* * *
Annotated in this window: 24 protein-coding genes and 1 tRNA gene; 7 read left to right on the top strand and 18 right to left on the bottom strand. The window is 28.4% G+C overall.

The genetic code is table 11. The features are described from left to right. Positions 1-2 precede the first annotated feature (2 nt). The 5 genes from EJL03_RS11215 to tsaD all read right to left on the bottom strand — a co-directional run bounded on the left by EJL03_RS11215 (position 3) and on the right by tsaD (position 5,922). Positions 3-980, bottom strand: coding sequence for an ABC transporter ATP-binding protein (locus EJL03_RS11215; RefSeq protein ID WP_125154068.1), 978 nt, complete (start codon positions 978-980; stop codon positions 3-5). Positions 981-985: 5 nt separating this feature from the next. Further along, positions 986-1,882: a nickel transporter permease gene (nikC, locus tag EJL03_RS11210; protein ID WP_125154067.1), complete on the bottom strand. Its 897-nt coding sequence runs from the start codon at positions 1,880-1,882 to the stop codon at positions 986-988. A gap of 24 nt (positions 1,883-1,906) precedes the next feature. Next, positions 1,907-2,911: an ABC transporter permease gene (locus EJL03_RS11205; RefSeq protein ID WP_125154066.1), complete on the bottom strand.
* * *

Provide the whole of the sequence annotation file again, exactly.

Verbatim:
Annotated in this window: 24 protein-coding genes and 1 tRNA gene; 7 read left to right on the top strand and 18 right to left on the bottom strand. The window is 28.4% G+C overall.

The genetic code is table 11. The features are described from left to right. Positions 1-2 precede the first annotated feature (2 nt). The 5 genes from EJL03_RS11215 to tsaD all read right to left on the bottom strand — a co-directional run bounded on the left by EJL03_RS11215 (position 3) and on the right by tsaD (position 5,922). Positions 3-980, bottom strand: coding sequence for an ABC transporter ATP-binding protein (locus EJL03_RS11215; RefSeq protein ID WP_125154068.1), 978 nt, complete (start codon positions 978-980; stop codon positions 3-5). Positions 981-985: 5 nt separating this feature from the next. Further along, positions 986-1,882: a nickel transporter permease gene (nikC, locus tag EJL03_RS11210; protein ID WP_125154067.1), complete on the bottom strand. Its 897-nt coding sequence runs from the start codon at positions 1,880-1,882 to the stop codon at positions 986-988. A gap of 24 nt (positions 1,883-1,906) precedes the next feature. Next, positions 1,907-2,911: an ABC transporter permease gene (locus EJL03_RS11205; RefSeq protein ID WP_125154066.1), complete on the bottom strand.